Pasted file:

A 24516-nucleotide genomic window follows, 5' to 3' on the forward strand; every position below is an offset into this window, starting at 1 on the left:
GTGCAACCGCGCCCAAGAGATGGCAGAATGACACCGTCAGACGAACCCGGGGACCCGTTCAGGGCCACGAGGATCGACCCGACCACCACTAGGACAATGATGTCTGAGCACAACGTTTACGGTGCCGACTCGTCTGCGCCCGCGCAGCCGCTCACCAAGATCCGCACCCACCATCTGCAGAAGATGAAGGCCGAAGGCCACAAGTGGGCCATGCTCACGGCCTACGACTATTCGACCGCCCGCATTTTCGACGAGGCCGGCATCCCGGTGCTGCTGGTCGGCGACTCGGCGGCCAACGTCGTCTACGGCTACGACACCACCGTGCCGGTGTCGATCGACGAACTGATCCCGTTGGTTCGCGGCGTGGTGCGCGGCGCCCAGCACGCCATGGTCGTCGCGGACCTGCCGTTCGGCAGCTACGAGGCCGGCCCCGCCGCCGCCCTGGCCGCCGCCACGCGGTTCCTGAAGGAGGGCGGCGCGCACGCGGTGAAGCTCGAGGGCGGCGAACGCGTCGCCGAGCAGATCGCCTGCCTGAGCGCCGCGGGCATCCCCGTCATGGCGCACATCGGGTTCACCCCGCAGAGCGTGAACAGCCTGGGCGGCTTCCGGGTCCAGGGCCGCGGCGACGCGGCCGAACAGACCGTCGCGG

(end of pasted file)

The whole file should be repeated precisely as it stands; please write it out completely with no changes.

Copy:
A 24516-nucleotide genomic window follows, 5' to 3' on the forward strand; every position below is an offset into this window, starting at 1 on the left:
GTGCAACCGCGCCCAAGAGATGGCAGAATGACACCGTCAGACGAACCCGGGGACCCGTTCAGGGCCACGAGGATCGACCCGACCACCACTAGGACAATGATGTCTGAGCACAACGTTTACGGTGCCGACTCGTCTGCGCCCGCGCAGCCGCTCACCAAGATCCGCACCCACCATCTGCAGAAGATGAAGGCCGAAGGCCACAAGTGGGCCATGCTCACGGCCTACGACTATTCGACCGCCCGCATTTTCGACGAGGCCGGCATCCCGGTGCTGCTGGTCGGCGACTCGGCGGCCAACGTCGTCTACGGCTACGACACCACCGTGCCGGTGTCGATCGACGAACTGATCCCGTTGGTTCGCGGCGTGGTGCGCGGCGCCCAGCACGCCATGGTCGTCGCGGACCTGCCGTTCGGCAGCTACGAGGCCGGCCCCGCCGCCGCCCTGGCCGCCGCCACGCGGTTCCTGAAGGAGGGCGGCGCGCACGCGGTGAAGCTCGAGGGCGGCGAACGCGTCGCCGAGCAGATCGCCTGCCTGAGCGCCGCGGGCATCCCCGTCATGGCGCACATCGGGTTCACCCCGCAGAGCGTGAACAGCCTGGGCGGCTTCCGGGTCCAGGGCCGCGGCGACGCGGCCGAACAGACCGTCGCGG